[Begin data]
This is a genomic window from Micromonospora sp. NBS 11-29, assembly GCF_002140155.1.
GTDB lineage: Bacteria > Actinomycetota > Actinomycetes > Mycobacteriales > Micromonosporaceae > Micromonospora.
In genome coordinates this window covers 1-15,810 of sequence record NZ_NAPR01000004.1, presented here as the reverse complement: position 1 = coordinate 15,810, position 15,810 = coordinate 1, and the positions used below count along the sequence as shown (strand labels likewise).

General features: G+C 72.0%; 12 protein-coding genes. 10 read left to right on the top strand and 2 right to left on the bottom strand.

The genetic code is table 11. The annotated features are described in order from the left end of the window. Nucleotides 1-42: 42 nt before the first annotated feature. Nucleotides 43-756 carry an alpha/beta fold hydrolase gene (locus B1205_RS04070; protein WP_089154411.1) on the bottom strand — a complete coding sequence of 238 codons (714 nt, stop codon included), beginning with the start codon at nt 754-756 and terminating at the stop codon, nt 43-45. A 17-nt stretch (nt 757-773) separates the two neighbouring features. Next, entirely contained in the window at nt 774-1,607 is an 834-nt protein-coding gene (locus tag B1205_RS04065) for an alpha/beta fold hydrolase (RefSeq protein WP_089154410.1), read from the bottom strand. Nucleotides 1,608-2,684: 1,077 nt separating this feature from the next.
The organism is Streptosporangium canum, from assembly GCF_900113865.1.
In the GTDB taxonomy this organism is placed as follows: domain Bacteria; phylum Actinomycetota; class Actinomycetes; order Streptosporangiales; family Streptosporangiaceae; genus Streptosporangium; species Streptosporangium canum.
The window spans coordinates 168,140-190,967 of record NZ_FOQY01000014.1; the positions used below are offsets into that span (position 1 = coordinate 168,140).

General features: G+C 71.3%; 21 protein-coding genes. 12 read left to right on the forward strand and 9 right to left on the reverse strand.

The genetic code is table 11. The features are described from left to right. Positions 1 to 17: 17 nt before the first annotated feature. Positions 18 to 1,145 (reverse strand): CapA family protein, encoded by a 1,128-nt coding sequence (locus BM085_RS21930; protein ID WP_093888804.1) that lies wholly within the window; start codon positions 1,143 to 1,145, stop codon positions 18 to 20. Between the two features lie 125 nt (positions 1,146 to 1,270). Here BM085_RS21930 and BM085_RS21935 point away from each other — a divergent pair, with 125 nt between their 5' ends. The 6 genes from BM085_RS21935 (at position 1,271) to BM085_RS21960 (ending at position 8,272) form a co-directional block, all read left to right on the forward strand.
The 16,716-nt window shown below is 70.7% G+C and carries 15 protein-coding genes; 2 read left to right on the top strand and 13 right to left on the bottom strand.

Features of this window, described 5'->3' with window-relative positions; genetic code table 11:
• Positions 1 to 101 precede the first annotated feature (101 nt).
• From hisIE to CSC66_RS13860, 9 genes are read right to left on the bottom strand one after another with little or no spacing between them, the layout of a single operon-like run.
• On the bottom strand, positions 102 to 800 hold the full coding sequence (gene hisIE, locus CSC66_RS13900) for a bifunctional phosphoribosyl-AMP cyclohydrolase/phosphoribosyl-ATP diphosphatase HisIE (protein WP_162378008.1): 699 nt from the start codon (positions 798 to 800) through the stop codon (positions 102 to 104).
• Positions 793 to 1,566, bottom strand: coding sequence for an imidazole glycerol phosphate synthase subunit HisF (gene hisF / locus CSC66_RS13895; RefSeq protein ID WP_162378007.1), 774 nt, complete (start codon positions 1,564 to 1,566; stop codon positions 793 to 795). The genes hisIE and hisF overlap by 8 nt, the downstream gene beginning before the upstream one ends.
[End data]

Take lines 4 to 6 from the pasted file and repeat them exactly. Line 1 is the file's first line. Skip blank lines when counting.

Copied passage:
General features: G+C 72.0%; 12 protein-coding genes. 10 read left to right on the top strand and 2 right to left on the bottom strand.

The genetic code is table 11. The annotated features are described in order from the left end of the window. Nucleotides 1-42: 42 nt before the first annotated feature. Nucleotides 43-756 carry an alpha/beta fold hydrolase gene (locus B1205_RS04070; protein WP_089154411.1) on the bottom strand — a complete coding sequence of 238 codons (714 nt, stop codon included), beginning with the start codon at nt 754-756 and terminating at the stop codon, nt 43-45. A 17-nt stretch (nt 757-773) separates the two neighbouring features. Next, entirely contained in the window at nt 774-1,607 is an 834-nt protein-coding gene (locus tag B1205_RS04065) for an alpha/beta fold hydrolase (RefSeq protein WP_089154410.1), read from the bottom strand. Nucleotides 1,608-2,684: 1,077 nt separating this feature from the next.
The organism is Streptosporangium canum, from assembly GCF_900113865.1.